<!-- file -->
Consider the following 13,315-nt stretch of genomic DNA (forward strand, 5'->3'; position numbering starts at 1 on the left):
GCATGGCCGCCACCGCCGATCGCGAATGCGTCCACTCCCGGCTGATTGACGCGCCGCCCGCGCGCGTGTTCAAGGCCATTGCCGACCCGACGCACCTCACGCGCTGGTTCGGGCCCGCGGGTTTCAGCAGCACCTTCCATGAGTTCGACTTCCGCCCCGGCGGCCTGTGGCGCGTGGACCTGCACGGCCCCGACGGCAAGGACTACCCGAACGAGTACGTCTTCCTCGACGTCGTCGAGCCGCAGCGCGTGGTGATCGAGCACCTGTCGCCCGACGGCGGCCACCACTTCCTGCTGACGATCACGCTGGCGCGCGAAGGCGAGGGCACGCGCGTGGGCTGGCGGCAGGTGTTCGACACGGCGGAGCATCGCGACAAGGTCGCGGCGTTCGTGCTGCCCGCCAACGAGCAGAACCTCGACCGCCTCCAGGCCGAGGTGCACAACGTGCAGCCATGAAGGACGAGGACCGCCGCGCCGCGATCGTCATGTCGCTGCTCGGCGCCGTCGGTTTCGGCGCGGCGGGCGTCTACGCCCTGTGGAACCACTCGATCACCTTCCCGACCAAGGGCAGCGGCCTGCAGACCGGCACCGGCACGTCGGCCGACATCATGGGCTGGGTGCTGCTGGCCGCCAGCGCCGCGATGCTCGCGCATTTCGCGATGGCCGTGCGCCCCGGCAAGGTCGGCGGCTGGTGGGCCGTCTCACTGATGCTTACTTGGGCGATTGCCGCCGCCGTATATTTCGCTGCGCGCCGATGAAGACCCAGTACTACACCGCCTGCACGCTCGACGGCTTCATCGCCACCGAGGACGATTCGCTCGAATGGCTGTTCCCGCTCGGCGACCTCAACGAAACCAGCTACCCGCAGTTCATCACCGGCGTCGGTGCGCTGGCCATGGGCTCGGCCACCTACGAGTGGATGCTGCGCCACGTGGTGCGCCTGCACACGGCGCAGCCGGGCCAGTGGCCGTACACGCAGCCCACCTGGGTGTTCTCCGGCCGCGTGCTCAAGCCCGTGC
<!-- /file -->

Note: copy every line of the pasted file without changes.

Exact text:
Consider the following 13,315-nt stretch of genomic DNA (forward strand, 5'->3'; position numbering starts at 1 on the left):
GCATGGCCGCCACCGCCGATCGCGAATGCGTCCACTCCCGGCTGATTGACGCGCCGCCCGCGCGCGTGTTCAAGGCCATTGCCGACCCGACGCACCTCACGCGCTGGTTCGGGCCCGCGGGTTTCAGCAGCACCTTCCATGAGTTCGACTTCCGCCCCGGCGGCCTGTGGCGCGTGGACCTGCACGGCCCCGACGGCAAGGACTACCCGAACGAGTACGTCTTCCTCGACGTCGTCGAGCCGCAGCGCGTGGTGATCGAGCACCTGTCGCCCGACGGCGGCCACCACTTCCTGCTGACGATCACGCTGGCGCGCGAAGGCGAGGGCACGCGCGTGGGCTGGCGGCAGGTGTTCGACACGGCGGAGCATCGCGACAAGGTCGCGGCGTTCGTGCTGCCCGCCAACGAGCAGAACCTCGACCGCCTCCAGGCCGAGGTGCACAACGTGCAGCCATGAAGGACGAGGACCGCCGCGCCGCGATCGTCATGTCGCTGCTCGGCGCCGTCGGTTTCGGCGCGGCGGGCGTCTACGCCCTGTGGAACCACTCGATCACCTTCCCGACCAAGGGCAGCGGCCTGCAGACCGGCACCGGCACGTCGGCCGACATCATGGGCTGGGTGCTGCTGGCCGCCAGCGCCGCGATGCTCGCGCATTTCGCGATGGCCGTGCGCCCCGGCAAGGTCGGCGGCTGGTGGGCCGTCTCACTGATGCTTACTTGGGCGATTGCCGCCGCCGTATATTTCGCTGCGCGCCGATGAAGACCCAGTACTACACCGCCTGCACGCTCGACGGCTTCATCGCCACCGAGGACGATTCGCTCGAATGGCTGTTCCCGCTCGGCGACCTCAACGAAACCAGCTACCCGCAGTTCATCACCGGCGTCGGTGCGCTGGCCATGGGCTCGGCCACCTACGAGTGGATGCTGCGCCACGTGGTGCGCCTGCACACGGCGCAGCCGGGCCAGTGGCCGTACACGCAGCCCACCTGGGTGTTCTCCGGCCGCGTGCTCAAGCCCGTGC